Tuesday, 23 September 2014
Last updated 6 hours ago
Aug 7 2008 | 12:59pm ET
There are a handful of voluntary hedge fund best practices regimes kicking around, but how many of them offer the equivalent of the Good Housekeeping seal of approval?
The New York Hedge Fund Roundtable is hoping to provide just that. The five-year-old group is planning to create an industry association that would create—and enforce—professional standards.
The Roundtable aims to create something along the lines of the New York State Society of Certified Public Accountants, the American Institute of Architects or the American Medical Association, Reuters reports, hoping that peer pressure can do what regulation of voluntary codes have thus far failed to achieve.
Those professional organizations “said, ‘If you don’t follow our rules, you won’t get on a committee,” Roundtable founder Stanley Goldstein told the news agency. And committee membership “is a powerful credential.”
The group hopes to have such an organization operation sometime next year, Goldstein, an accountant and founder of several hedge funds, said.
“It’s a great industry,” he said. “We don’t want to see it blown up because of a few bad guys. The industry has a public relations problem. It’s hard to find good press for hedge funds.”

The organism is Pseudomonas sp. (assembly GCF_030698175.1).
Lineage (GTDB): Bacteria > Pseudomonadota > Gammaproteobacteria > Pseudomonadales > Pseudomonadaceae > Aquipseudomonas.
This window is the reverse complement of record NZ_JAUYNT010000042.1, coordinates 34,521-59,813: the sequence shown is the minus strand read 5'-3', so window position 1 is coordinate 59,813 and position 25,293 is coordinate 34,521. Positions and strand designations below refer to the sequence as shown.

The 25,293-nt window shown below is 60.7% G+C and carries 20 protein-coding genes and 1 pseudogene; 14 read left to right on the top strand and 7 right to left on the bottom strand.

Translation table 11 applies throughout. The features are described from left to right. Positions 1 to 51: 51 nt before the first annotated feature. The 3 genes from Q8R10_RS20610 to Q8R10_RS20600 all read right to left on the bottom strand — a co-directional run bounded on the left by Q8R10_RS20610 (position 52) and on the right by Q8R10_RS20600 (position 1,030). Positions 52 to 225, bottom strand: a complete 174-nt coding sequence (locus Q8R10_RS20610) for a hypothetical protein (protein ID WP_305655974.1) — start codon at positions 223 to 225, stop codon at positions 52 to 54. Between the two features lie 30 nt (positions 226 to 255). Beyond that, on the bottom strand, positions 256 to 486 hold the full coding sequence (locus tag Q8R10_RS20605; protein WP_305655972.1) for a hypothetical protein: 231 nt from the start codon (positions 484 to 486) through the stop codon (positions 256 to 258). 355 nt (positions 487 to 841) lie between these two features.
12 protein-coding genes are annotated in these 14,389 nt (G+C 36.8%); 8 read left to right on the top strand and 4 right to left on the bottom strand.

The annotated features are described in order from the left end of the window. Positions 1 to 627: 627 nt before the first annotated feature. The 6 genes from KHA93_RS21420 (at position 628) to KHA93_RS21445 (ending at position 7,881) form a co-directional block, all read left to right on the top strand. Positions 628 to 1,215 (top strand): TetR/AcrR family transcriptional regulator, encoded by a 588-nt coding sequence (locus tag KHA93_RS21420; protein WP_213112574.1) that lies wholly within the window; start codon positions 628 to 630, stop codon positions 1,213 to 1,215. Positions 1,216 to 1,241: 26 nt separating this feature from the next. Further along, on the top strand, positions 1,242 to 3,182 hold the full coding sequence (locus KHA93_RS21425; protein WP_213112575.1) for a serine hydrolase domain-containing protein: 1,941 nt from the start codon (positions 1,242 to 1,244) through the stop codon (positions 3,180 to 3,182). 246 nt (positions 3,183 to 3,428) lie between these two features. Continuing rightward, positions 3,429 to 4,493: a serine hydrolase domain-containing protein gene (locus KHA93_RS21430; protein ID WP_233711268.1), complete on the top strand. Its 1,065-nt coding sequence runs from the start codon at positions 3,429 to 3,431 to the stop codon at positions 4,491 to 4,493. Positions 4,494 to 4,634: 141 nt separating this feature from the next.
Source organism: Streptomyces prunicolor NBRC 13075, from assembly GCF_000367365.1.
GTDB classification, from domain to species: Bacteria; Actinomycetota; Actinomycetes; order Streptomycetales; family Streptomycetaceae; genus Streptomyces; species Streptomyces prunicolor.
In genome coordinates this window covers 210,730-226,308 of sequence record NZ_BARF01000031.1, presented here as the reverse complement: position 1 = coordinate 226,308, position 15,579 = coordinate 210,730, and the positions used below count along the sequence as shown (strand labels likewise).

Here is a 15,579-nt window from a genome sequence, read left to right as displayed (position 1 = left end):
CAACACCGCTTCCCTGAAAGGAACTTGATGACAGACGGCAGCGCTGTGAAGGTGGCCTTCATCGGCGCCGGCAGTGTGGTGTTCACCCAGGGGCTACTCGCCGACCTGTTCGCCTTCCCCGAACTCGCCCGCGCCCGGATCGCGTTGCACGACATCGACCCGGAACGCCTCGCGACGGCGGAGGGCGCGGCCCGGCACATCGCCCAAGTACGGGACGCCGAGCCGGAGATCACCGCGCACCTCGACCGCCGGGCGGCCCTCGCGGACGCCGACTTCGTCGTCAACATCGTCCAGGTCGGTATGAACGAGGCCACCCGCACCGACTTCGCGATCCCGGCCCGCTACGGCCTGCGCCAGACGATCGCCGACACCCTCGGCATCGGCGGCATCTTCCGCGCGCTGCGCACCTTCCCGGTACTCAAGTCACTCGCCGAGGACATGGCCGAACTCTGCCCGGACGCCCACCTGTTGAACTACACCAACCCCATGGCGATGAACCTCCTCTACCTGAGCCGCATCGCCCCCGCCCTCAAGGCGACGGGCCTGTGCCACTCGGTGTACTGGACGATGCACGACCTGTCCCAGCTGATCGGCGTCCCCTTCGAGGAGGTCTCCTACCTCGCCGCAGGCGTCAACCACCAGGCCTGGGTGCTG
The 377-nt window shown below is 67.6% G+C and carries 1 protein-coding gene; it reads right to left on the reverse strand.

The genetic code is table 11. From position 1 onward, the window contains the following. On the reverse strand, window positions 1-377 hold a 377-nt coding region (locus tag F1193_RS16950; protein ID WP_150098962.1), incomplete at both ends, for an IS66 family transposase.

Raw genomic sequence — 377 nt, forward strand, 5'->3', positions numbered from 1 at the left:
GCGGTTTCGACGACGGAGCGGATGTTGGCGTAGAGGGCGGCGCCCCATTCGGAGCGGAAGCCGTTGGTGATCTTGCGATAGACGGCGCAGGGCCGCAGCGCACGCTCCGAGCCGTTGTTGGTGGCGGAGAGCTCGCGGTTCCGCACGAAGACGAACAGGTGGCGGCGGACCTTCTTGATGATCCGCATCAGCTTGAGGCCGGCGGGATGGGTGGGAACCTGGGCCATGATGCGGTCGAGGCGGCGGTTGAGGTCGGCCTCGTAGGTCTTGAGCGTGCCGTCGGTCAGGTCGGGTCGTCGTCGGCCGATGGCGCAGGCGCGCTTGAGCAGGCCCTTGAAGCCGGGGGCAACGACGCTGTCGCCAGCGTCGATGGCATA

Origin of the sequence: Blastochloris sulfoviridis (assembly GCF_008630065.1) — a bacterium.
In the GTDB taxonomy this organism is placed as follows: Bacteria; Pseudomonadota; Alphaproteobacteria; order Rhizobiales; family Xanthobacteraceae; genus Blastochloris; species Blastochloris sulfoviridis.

Sep 22 2014 | 4:15pm ET
"I tell people that everybody likes good news and so if you have good performance that’s wonderful,” explains Mike McKitich, CIO of Petty Endowment, “but it’s the people that want to talk about the bad news or where they drifted and how they came back and how they stayed to their discipline…” that he wants to hear from. Read more…
Aug 25 2014 | 11:21am ET
As many of you know, FINalternatives was recently acquired by the owners of Futures magazine, a firm called The Alpha Pages LLC. Today marks the soft-launch of a new sister site for both publications. As its name suggests, The Alpha Pages will cover all types of alternative investments, going far beyond the more well-known ones such as hedge funds and private equity. Read more…
Credit default swaps brought down the London Whale and cost JPMorgan $6.2 billion. Here is how it happened.